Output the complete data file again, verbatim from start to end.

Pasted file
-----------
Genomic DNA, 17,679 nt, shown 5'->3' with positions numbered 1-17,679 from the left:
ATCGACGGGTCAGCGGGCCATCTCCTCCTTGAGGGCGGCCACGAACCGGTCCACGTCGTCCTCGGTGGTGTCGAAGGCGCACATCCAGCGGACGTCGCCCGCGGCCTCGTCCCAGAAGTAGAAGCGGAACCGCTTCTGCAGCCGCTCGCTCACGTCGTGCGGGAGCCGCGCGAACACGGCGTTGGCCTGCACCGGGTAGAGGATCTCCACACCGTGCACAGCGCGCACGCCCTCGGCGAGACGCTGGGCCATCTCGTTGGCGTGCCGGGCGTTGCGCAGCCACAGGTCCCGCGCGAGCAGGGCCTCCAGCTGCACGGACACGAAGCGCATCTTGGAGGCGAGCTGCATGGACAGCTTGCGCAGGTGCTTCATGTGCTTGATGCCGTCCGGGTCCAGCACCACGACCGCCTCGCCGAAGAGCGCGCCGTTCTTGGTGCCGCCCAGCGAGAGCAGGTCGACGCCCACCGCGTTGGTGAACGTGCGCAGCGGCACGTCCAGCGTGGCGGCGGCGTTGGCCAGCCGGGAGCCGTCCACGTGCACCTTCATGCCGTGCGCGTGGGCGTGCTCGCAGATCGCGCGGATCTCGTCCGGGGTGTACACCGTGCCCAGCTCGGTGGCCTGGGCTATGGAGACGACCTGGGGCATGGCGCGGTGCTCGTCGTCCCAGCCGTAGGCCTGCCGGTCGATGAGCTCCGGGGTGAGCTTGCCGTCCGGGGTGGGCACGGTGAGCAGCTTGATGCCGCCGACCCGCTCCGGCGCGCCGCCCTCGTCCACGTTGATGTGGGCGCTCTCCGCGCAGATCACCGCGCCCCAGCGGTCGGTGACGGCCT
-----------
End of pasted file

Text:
Genomic DNA, 17,679 nt, shown 5'->3' with positions numbered 1-17,679 from the left:
ATCGACGGGTCAGCGGGCCATCTCCTCCTTGAGGGCGGCCACGAACCGGTCCACGTCGTCCTCGGTGGTGTCGAAGGCGCACATCCAGCGGACGTCGCCCGCGGCCTCGTCCCAGAAGTAGAAGCGGAACCGCTTCTGCAGCCGCTCGCTCACGTCGTGCGGGAGCCGCGCGAACACGGCGTTGGCCTGCACCGGGTAGAGGATCTCCACACCGTGCACAGCGCGCACGCCCTCGGCGAGACGCTGGGCCATCTCGTTGGCGTGCCGGGCGTTGCGCAGCCACAGGTCCCGCGCGAGCAGGGCCTCCAGCTGCACGGACACGAAGCGCATCTTGGAGGCGAGCTGCATGGACAGCTTGCGCAGGTGCTTCATGTGCTTGATGCCGTCCGGGTCCAGCACCACGACCGCCTCGCCGAAGAGCGCGCCGTTCTTGGTGCCGCCCAGCGAGAGCAGGTCGACGCCCACCGCGTTGGTGAACGTGCGCAGCGGCACGTCCAGCGTGGCGGCGGCGTTGGCCAGCCGGGAGCCGTCCACGTGCACCTTCATGCCGTGCGCGTGGGCGTGCTCGCAGATCGCGCGGATCTCGTCCGGGGTGTACACCGTGCCCAGCTCGGTGGCCTGGGCTATGGAGACGACCTGGGGCATGGCGCGGTGCTCGTCGTCCCAGCCGTAGGCCTGCCGGTCGATGAGCTCCGGGGTGAGCTTGCCGTCCGGGGTGGGCACGGTGAGCAGCTTGATGCCGCCGACCCGCTCCGGCGCGCCGCCCTCGTCCACGTTGATGTGGGCGCTCTCCGCGCAGATCACCGCGCCCCAGCGGTCGGTGACGGCCT